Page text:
Many factors can affect your chances of a pharma or medical devices job offer, from your social profile
to your CV. However, few things are more important than the impression you make on a hiring manager.
Hiring managers separate the candidates with potential from those who won't fit on a team. When you're applying for the ideal job, it's up to you to make sure that you're ticking all the right boxes for your life sciences hiring professional.
Although different companies may have different expectations, you can prepare for a more successful application process, by looking at the basic qualities all employers love. Here are some of the things that we see our clients searching for in their life sciences candidates.
1. Can You Do the Job?
Before a hiring manager invites you to an interview, they need to know that you can perform in a role. This means that you need to tailor your CV to the position at hand.
Don't expect a business to waste time trying to figure out if your experience makes you a good option for their position. It's up to you to adjust every point on your resume to demonstrate how you're the ideal fit for a specific job description. For instance, if you're applying to become a manager, show how you've excelled in similar roles in the past. Alternatively, you can share situations where you demonstrated exceptional leadership, motivational and organisational skills
Use the job description and any research you have about a company to determine the key competencies your hiring manager is looking for. Then, customise your cover letter and CV to highlight these skills.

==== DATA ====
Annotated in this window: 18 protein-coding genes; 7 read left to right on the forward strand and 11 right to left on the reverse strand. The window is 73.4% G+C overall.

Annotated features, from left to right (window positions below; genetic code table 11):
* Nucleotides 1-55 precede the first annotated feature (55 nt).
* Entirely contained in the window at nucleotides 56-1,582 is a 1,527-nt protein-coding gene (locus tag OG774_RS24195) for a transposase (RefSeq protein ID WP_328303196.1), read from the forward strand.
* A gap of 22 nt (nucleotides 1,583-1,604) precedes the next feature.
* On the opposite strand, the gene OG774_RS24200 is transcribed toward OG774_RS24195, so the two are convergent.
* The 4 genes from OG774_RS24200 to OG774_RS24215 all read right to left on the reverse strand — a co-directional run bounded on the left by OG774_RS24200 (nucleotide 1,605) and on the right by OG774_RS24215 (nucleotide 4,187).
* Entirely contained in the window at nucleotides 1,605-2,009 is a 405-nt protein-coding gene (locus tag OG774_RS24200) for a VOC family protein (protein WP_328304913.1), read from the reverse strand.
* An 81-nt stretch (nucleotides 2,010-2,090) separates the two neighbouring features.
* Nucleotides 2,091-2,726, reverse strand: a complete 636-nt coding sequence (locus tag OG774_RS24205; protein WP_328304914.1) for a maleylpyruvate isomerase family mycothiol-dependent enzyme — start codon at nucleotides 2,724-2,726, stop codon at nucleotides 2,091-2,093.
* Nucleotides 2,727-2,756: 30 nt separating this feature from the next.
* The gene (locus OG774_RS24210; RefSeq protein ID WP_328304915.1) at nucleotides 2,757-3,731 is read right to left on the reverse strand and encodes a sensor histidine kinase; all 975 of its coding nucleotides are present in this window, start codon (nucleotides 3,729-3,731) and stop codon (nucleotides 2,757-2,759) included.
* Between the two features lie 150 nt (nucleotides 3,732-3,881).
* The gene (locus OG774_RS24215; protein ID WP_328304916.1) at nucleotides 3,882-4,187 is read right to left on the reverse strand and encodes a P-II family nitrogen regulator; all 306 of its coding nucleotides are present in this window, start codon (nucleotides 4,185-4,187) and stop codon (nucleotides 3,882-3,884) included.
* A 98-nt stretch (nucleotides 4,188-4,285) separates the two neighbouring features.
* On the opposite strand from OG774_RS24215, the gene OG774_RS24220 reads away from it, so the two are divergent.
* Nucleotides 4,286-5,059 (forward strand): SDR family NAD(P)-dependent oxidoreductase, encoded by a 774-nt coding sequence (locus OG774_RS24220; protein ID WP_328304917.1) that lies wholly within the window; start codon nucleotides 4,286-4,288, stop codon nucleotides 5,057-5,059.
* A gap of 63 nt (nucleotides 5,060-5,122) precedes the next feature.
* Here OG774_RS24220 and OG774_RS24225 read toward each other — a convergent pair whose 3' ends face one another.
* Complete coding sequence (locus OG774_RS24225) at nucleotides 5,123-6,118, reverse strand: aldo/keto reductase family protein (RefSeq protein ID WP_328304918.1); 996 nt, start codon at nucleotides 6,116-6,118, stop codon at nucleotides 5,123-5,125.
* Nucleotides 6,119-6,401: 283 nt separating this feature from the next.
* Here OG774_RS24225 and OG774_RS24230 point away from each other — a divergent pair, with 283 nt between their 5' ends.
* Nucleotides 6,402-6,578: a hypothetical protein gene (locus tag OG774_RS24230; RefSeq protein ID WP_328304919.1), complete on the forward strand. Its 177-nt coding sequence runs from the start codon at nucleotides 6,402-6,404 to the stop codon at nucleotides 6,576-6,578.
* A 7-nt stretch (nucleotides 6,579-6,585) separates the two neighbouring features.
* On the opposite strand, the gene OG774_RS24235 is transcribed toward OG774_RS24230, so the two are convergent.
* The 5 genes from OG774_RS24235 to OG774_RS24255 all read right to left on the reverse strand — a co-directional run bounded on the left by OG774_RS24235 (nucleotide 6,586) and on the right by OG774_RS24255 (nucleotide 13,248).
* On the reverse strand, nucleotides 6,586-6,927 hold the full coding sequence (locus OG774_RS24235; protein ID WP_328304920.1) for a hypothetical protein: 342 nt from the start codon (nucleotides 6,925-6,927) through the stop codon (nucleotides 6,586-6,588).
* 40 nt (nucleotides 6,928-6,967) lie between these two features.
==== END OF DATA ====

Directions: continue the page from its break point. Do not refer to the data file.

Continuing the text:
2. Do You Have the Right Attitude?
According to one psychological theory
, hiring managers make flash judgements based on two things. First, they want to know whether you're good at what you do (i.e. competent). Secondly, they want to see whether you're warm and likeable.
Your CV and cover letter are an excellent way to start demonstrating your competence. When you get to the interview stage, you can also begin adding warmth to the mix too. For instance, when a hiring manager asks: "Tell us about a time when you lead your life sciences team through a complicated project."
- Get specific: Use details to paint a more vivid picture: "I brought my team together each day at 12 pm for regular coffee chats so that we could dive into the problem together."
- Show your human side: Talk about how you felt, as well as what you did. "Although I was a little nervous about introducing a new strategy, I felt that I had done enough research to make an informed decision."
- Take it step-by-step: Rather than just telling the hiring manager about the outcomes of your work, guide them through the process from start to finish. "When we began, we …… After that, I ….., in the end, we ……."
3. Will You Fit with the Company Culture?
Importantly, just because you're warm and likeable doesn't necessarily mean you're the right person for a team. Today's pharma and medical devices employers are highly focused on building strong, sustainable company cultures